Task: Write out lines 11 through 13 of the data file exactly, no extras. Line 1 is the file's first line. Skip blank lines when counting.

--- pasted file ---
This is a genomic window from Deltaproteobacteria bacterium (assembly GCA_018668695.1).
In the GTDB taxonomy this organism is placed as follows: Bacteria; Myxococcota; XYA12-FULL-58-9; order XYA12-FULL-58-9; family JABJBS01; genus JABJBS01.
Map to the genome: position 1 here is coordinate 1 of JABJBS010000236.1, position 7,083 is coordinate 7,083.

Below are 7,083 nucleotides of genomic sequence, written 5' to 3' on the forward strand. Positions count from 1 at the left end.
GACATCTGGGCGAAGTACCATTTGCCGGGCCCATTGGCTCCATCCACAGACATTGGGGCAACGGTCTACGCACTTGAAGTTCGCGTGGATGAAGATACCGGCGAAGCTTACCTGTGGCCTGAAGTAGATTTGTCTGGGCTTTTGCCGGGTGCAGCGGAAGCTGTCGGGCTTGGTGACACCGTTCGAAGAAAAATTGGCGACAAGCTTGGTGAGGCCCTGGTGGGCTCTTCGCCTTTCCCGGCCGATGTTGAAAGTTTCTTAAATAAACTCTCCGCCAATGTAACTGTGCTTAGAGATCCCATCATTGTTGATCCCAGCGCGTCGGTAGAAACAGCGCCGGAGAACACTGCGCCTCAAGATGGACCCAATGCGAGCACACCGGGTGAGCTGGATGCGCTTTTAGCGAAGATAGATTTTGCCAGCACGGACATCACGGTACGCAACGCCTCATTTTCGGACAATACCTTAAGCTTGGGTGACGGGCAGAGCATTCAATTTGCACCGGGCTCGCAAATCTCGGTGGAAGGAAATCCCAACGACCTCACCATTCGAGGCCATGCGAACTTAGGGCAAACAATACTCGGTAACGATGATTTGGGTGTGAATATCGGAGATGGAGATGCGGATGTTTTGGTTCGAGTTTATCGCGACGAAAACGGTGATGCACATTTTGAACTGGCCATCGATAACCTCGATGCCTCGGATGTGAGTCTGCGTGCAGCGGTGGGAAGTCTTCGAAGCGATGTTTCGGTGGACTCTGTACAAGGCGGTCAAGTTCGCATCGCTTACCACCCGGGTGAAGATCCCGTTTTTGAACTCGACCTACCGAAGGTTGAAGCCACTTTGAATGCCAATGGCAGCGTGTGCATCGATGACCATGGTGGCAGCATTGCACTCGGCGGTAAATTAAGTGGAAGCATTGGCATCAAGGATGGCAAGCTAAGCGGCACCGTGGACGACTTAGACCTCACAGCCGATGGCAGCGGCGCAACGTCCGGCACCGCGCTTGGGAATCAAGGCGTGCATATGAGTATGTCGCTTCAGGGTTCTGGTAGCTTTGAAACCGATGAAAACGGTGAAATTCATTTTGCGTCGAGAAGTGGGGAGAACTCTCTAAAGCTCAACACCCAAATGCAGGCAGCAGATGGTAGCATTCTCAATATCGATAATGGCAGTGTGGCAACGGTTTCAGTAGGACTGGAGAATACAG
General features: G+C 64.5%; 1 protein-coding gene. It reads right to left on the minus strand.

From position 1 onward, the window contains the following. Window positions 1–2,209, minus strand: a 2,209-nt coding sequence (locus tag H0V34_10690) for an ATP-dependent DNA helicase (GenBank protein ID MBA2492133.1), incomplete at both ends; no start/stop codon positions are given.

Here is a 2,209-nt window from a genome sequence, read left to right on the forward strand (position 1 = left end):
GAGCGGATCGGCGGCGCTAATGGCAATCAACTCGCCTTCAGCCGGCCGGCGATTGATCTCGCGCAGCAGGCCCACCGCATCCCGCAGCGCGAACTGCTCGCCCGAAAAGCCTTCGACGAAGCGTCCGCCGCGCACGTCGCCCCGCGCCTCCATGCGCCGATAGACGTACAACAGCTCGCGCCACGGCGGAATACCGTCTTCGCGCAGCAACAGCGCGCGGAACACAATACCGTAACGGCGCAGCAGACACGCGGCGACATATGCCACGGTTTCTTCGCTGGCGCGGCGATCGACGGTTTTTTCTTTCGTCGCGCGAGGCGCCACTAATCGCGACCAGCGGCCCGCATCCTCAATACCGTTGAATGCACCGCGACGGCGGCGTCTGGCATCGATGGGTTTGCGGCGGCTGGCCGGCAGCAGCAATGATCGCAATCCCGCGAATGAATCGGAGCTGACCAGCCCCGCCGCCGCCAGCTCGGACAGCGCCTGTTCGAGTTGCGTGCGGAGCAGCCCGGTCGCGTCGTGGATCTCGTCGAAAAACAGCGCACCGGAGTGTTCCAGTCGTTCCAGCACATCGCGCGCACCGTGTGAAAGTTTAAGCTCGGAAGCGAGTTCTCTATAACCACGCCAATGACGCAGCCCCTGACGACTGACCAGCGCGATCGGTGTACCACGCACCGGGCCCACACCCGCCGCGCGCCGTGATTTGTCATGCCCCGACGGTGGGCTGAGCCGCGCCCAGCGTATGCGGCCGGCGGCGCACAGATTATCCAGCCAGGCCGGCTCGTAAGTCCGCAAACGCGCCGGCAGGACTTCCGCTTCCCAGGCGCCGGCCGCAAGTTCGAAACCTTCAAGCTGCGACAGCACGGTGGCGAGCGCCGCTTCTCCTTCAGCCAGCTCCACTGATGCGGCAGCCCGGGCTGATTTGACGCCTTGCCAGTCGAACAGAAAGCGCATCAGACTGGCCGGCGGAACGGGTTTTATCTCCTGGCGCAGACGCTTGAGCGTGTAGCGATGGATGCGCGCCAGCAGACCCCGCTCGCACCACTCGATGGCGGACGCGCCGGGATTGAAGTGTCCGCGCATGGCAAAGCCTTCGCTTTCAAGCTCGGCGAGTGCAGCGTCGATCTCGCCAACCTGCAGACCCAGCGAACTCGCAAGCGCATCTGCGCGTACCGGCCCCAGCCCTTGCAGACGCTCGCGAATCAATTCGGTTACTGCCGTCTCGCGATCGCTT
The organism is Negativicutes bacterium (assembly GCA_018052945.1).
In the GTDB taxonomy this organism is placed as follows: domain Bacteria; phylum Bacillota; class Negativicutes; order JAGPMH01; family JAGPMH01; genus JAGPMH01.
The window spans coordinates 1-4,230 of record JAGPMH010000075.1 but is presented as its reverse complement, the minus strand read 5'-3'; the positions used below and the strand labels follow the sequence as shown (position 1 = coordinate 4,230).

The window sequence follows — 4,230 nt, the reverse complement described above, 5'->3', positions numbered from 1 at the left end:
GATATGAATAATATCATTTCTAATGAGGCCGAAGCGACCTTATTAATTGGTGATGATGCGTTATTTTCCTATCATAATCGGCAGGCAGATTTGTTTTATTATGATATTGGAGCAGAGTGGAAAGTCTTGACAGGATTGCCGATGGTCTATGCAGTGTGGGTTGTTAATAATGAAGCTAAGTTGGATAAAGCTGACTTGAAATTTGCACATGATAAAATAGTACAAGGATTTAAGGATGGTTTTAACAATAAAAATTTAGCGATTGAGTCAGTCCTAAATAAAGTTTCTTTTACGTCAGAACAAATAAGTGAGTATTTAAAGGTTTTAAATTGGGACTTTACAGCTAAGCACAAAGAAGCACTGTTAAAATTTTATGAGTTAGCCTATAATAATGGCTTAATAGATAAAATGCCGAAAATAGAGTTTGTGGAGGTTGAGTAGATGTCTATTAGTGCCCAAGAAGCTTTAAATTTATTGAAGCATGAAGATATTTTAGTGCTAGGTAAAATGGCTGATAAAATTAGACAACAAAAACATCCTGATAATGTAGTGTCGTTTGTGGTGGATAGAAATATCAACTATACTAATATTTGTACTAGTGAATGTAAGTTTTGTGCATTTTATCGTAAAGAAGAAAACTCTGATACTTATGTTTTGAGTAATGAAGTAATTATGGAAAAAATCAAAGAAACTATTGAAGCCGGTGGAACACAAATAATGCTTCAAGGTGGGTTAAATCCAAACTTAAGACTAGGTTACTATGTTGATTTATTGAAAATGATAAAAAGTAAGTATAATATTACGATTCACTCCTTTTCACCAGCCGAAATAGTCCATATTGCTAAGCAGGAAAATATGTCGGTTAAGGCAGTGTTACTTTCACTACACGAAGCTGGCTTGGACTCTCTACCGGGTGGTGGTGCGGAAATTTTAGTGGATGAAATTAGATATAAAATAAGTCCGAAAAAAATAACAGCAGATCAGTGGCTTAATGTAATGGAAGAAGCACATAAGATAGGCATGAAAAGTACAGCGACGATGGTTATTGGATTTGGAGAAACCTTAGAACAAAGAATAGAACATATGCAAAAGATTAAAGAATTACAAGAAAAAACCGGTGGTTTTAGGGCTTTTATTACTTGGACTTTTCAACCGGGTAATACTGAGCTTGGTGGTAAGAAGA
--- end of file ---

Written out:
In the GTDB taxonomy this organism is placed as follows: domain Bacteria; phylum Bacillota; class Negativicutes; order JAGPMH01; family JAGPMH01; genus JAGPMH01.
The window spans coordinates 1-4,230 of record JAGPMH010000075.1 but is presented as its reverse complement, the minus strand read 5'-3'; the positions used below and the strand labels follow the sequence as shown (position 1 = coordinate 4,230).

The window sequence follows — 4,230 nt, the reverse complement described above, 5'->3', positions numbered from 1 at the left end: